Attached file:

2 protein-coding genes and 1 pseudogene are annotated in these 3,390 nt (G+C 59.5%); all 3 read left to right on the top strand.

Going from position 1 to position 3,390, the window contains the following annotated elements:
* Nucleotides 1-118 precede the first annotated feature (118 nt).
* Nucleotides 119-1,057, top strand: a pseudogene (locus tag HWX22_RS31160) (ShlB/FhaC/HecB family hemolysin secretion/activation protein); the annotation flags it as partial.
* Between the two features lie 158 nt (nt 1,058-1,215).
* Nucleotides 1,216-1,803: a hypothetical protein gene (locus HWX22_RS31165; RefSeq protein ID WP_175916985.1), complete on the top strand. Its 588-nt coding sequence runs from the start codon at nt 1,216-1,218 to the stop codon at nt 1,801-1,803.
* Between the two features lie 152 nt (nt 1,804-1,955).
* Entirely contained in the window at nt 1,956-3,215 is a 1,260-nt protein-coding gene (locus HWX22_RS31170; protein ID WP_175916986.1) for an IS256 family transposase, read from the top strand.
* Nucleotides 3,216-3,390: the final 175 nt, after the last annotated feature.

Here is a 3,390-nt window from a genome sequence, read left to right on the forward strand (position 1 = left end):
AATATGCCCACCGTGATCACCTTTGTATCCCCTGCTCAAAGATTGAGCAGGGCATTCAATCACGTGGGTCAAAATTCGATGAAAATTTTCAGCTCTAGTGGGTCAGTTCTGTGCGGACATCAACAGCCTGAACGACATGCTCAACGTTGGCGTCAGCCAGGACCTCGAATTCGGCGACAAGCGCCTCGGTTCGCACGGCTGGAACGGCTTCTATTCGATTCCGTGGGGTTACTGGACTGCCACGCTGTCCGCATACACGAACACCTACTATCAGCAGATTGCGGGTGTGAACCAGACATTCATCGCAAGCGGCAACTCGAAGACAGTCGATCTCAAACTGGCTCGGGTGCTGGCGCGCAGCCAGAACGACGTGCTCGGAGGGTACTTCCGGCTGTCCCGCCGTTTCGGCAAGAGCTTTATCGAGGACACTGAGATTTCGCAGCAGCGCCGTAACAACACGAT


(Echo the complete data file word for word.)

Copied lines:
2 protein-coding genes and 1 pseudogene are annotated in these 3,390 nt (G+C 59.5%); all 3 read left to right on the top strand.

Going from position 1 to position 3,390, the window contains the following annotated elements:
* Nucleotides 1-118 precede the first annotated feature (118 nt).
* Nucleotides 119-1,057, top strand: a pseudogene (locus tag HWX22_RS31160) (ShlB/FhaC/HecB family hemolysin secretion/activation protein); the annotation flags it as partial.
* Between the two features lie 158 nt (nt 1,058-1,215).
* Nucleotides 1,216-1,803: a hypothetical protein gene (locus HWX22_RS31165; RefSeq protein ID WP_175916985.1), complete on the top strand. Its 588-nt coding sequence runs from the start codon at nt 1,216-1,218 to the stop codon at nt 1,801-1,803.
* Between the two features lie 152 nt (nt 1,804-1,955).
* Entirely contained in the window at nt 1,956-3,215 is a 1,260-nt protein-coding gene (locus HWX22_RS31170; protein ID WP_175916986.1) for an IS256 family transposase, read from the top strand.
* Nucleotides 3,216-3,390: the final 175 nt, after the last annotated feature.

Here is a 3,390-nt window from a genome sequence, read left to right on the forward strand (position 1 = left end):
AATATGCCCACCGTGATCACCTTTGTATCCCCTGCTCAAAGATTGAGCAGGGCATTCAATCACGTGGGTCAAAATTCGATGAAAATTTTCAGCTCTAGTGGGTCAGTTCTGTGCGGACATCAACAGCCTGAACGACATGCTCAACGTTGGCGTCAGCCAGGACCTCGAATTCGGCGACAAGCGCCTCGGTTCGCACGGCTGGAACGGCTTCTATTCGATTCCGTGGGGTTACTGGACTGCCACGCTGTCCGCATACACGAACACCTACTATCAGCAGATTGCGGGTGTGAACCAGACATTCATCGCAAGCGGCAACTCGAAGACAGTCGATCTCAAACTGGCTCGGGTGCTGGCGCGCAGCCAGAACGACGTGCTCGGAGGGTACTTCCGGCTGTCCCGCCGTTTCGGCAAGAGCTTTATCGAGGACACTGAGATTTCGCAGCAGCGCCGTAACAACACGAT